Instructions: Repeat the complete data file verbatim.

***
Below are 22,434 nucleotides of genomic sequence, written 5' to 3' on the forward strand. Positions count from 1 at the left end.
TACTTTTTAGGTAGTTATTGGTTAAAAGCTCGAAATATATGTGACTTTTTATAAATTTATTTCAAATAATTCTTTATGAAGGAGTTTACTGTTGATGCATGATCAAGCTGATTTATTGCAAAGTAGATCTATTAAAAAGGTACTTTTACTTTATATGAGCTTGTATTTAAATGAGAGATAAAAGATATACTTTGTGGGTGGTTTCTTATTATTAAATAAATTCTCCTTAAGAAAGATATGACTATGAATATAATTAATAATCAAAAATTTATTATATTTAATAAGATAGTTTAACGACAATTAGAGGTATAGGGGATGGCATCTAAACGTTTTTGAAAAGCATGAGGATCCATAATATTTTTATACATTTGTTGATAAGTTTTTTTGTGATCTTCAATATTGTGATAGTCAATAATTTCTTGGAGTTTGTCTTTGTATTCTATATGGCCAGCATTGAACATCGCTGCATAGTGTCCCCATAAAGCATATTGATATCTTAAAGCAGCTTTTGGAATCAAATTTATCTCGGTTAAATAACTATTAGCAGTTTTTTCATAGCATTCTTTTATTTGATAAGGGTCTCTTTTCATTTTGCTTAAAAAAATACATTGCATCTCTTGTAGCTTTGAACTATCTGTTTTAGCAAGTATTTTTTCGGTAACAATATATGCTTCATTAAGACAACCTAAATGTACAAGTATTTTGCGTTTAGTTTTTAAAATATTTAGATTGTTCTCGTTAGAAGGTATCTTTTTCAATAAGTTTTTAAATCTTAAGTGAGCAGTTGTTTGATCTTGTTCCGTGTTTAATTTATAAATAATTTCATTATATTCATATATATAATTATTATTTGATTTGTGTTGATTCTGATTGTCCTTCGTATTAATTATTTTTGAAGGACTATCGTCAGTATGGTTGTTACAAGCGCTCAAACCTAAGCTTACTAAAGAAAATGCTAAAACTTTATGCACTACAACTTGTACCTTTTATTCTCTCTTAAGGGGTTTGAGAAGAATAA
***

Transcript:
Below are 22,434 nucleotides of genomic sequence, written 5' to 3' on the forward strand. Positions count from 1 at the left end.
TACTTTTTAGGTAGTTATTGGTTAAAAGCTCGAAATATATGTGACTTTTTATAAATTTATTTCAAATAATTCTTTATGAAGGAGTTTACTGTTGATGCATGATCAAGCTGATTTATTGCAAAGTAGATCTATTAAAAAGGTACTTTTACTTTATATGAGCTTGTATTTAAATGAGAGATAAAAGATATACTTTGTGGGTGGTTTCTTATTATTAAATAAATTCTCCTTAAGAAAGATATGACTATGAATATAATTAATAATCAAAAATTTATTATATTTAATAAGATAGTTTAACGACAATTAGAGGTATAGGGGATGGCATCTAAACGTTTTTGAAAAGCATGAGGATCCATAATATTTTTATACATTTGTTGATAAGTTTTTTTGTGATCTTCAATATTGTGATAGTCAATAATTTCTTGGAGTTTGTCTTTGTATTCTATATGGCCAGCATTGAACATCGCTGCATAGTGTCCCCATAAAGCATATTGATATCTTAAAGCAGCTTTTGGAATCAAATTTATCTCGGTTAAATAACTATTAGCAGTTTTTTCATAGCATTCTTTTATTTGATAAGGGTCTCTTTTCATTTTGCTTAAAAAAATACATTGCATCTCTTGTAGCTTTGAACTATCTGTTTTAGCAAGTATTTTTTCGGTAACAATATATGCTTCATTAAGACAACCTAAATGTACAAGTATTTTGCGTTTAGTTTTTAAAATATTTAGATTGTTCTCGTTAGAAGGTATCTTTTTCAATAAGTTTTTAAATCTTAAGTGAGCAGTTGTTTGATCTTGTTCCGTGTTTAATTTATAAATAATTTCATTATATTCATATATATAATTATTATTTGATTTGTGTTGATTCTGATTGTCCTTCGTATTAATTATTTTTGAAGGACTATCGTCAGTATGGTTGTTACAAGCGCTCAAACCTAAGCTTACTAAAGAAAATGCTAAAACTTTATGCACTACAACTTGTACCTTTTATTCTCTCTTAAGGGGTTTGAGAAGAATAA